Here’s why Canadian allies are keeping their mouths shut in dispute with Saudi Arabia
As Saudi Arabia continues to volley fresh restrictions against Canada, there’s notable silence from one key group of voices — Canada’s allies.
Since the Middle Eastern kingdom launched the dispute on Sunday evening over tweets sent the week prior, Saudi Arabia has recalled its ambassador, expelled Canada’s ambassador, frozen new business and trade, ordered Saudi students studying in Canada to go somewhere else, ordered Saudi citizens seeking medical care in Canada to go somewhere else, blacklisted Canadian wheat and barley, and ordered the asset managers of their central bank and pension funds to dump Canadian assets “no matter the cost.”
And among it all, the only response from Canada’s two closest allies — the U.S. and U.K. — has been to call both sides close partners and urge restraint.
So why the silence?
Like so many things in politics, it all boils down to the money, said one expert.
WATCH BELOW: Diplomatic feud intensifies between Canada and Saudi Arabia
“There is an attempt by the Saudis to create some fear and rattle some of those Western governments into not supporting Canada because they may be cut out or shut out from some potential Saudi economic deals and the big boom that it’s undertaking,” said Bessma Momani, a professor at the University of Waterloo specializing in Saudi relations and a senior fellow at the Centre for International Governance and Innovation.
“Saudi Arabia is the largest weapons purchaser in the world, so any company or country in the world that sells arms, as does Canada, is likely to be looking into how this is going to affect bilateral trade ties.”
The dispute stems from what Momani called the “brash” decision by Saudi Arabia to respond to criticism of its arrest of women’s rights activists with a campaign of retaliation meant to send a warning to more powerful Western countries.
And it has not gone unnoticed that the same countries Canada has fought with and died alongside over the last century are keeping their mouths shut rather than speak out against the attacks.
There have been no tweets posted from the U.K. Foreign Office account about the spat.
In its statement to reporters, the office offered just three lines that urged restraint and described both Canada and Saudi Arabia as “close partners.”
The U.S. has also refused to get involved and called both countries close allies.
“Both sides need to diplomatically resolve this together. We can’t do it for them; they need to resolve it together,” U.S. State Department spokeswoman Heather Nauert said Tuesday.
“Maybe we’re both allies but we’re supposed to be your closest ally,” Momani said.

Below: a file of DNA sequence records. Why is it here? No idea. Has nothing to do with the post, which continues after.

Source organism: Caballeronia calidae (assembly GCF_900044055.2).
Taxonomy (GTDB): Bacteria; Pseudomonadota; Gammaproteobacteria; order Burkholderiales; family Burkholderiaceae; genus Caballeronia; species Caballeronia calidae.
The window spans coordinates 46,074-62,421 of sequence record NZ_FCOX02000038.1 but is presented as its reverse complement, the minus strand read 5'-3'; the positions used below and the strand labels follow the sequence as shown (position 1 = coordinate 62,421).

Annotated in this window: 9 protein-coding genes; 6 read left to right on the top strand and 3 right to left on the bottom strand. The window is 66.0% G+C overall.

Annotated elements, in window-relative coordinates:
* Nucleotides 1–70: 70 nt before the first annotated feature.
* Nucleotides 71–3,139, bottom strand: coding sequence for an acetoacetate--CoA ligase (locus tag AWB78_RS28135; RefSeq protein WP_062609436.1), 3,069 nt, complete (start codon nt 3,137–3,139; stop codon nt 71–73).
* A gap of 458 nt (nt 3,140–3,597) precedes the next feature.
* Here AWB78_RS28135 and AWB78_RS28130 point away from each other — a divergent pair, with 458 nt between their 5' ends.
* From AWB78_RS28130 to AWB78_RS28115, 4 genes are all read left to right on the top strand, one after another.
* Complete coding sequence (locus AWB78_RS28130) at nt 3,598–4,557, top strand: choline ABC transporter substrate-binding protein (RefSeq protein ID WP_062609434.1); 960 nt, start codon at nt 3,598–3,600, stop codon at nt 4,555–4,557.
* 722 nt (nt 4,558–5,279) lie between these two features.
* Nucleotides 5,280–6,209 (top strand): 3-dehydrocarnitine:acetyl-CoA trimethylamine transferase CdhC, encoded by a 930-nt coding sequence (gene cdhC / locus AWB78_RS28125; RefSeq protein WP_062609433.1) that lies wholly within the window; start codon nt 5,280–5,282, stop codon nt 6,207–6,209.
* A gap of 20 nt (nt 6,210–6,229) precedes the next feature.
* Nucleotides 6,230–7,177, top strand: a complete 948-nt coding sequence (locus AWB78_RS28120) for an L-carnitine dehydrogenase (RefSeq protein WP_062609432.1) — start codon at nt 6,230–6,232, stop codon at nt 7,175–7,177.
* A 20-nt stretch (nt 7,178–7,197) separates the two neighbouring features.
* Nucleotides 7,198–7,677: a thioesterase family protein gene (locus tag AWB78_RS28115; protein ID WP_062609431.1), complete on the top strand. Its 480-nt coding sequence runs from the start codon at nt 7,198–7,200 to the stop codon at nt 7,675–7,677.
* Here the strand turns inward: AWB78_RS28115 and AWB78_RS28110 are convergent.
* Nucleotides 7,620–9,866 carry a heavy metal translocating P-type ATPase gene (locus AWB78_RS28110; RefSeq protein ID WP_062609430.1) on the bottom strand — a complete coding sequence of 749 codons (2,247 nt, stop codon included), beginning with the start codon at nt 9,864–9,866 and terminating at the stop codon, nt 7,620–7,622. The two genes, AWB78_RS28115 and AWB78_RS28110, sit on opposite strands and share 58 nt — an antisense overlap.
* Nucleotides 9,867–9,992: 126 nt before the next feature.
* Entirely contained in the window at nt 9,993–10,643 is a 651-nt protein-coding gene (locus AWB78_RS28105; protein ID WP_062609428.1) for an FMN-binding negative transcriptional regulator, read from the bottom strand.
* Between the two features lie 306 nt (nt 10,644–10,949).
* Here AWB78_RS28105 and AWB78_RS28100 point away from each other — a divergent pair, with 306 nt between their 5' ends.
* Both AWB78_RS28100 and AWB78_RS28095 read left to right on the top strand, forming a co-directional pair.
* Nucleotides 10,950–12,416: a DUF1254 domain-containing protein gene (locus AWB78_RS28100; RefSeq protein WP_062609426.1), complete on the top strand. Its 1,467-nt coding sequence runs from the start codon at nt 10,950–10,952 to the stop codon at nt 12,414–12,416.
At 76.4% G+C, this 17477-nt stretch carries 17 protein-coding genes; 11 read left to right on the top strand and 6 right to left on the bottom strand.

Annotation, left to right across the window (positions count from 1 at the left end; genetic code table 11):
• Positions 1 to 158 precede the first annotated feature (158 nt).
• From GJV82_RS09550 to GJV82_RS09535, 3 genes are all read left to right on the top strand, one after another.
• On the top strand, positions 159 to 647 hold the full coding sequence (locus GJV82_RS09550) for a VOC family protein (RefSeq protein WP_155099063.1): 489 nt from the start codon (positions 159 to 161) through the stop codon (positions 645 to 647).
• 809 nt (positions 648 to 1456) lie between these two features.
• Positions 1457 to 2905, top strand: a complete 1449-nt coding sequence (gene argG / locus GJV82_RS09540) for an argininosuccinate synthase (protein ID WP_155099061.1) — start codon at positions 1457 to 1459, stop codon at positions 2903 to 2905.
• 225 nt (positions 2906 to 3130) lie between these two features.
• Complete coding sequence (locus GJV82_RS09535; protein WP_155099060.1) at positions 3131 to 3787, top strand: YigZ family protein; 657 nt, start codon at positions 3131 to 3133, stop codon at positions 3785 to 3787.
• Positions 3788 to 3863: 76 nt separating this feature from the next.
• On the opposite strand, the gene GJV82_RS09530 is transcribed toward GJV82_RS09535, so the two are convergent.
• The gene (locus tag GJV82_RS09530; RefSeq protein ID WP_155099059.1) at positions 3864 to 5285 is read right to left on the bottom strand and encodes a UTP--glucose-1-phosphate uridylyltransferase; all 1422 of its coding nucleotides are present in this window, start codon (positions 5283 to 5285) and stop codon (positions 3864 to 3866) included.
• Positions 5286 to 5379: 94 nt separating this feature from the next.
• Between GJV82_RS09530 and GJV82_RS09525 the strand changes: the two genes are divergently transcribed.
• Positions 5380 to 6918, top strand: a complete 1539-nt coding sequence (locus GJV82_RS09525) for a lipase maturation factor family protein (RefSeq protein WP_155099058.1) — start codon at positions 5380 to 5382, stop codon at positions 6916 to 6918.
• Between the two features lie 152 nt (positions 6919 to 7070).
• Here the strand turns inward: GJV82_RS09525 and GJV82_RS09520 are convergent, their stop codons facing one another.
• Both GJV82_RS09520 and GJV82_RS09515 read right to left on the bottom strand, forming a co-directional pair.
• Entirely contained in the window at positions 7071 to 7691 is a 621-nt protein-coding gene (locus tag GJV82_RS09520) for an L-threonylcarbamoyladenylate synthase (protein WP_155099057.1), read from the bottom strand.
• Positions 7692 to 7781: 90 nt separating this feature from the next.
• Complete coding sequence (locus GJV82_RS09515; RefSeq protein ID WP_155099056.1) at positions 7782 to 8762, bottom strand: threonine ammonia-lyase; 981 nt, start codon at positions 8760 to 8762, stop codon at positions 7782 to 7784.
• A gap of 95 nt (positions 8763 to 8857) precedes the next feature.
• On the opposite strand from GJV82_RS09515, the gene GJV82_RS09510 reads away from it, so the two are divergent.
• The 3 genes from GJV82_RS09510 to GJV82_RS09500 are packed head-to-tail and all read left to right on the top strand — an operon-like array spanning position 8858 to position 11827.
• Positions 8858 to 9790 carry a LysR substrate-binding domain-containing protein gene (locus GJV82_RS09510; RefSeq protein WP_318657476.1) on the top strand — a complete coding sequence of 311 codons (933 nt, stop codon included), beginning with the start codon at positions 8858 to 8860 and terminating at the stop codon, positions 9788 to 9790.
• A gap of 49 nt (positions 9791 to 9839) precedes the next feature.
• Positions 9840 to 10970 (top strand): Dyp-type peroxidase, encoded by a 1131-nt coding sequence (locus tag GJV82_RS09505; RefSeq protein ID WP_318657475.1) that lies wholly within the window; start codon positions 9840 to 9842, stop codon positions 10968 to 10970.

“Putting us both on the same standing is something a lot of people are scratching their heads about, but perhaps not uncommon with the Trump administration and his disdain for our prime minister.”
Relations between U.S. President Donald Trump and Prime Minister Justin Trudeau have been testy since Trump went on a Twitter rant bashing the prime minister for contradicting him during the closing press conferences of the G7 Summit in Charlevoix, Que., in June.
Those kinds of attacks on traditional allies may have had a role in empowering Saudi Arabia to believe it can carry out such actions freely.
“Trumpism has consequences: a license for the reckless to act recklessly,” wrote Thomas Juneau, an assistant professor at the University of Ottawa specializing in Middle East relations.
The European Union also refused to get involved.
A spokesperson was quoted by the New York Times as saying, “We don’t comment on bilateral relations” and that “we are in favor of a dialogue.”
So far, the only high profile foreign official to come to Canada’s defence has been U.S. Senator Bernie Sanders.
He posted a tweet on Monday calling Saudi Arabia’s reaction “outrageous” and defending Canada’s criticism of the arrest of women’s rights activists.
One of those, Samar Badawi, is the sister of imprisoned dissident blogger Raif Badawi, whose wife lives in Quebec and is a Canadian citizen.
The question now will be whether the Canadian government can contain the situation and stop things from escalating further.
Neither Canada nor Saudi Arabia has room to back down, said David Chatterson, former Canadian ambassador to Saudi Arabia.
“I don’t think the Saudis left a lot of room to put this back together,” he said.
“It’s very difficult to dial this back. Politically, I think it’s very difficult for the minister to take a step back as well.”
So far, Foreign Affairs Minister Chrystia Freeland has shown few signs of doing so.
Speaking with reporters on Tuesday, she said Canada was “comfortable” with its position and would continue to speak out on human rights and women’s rights.
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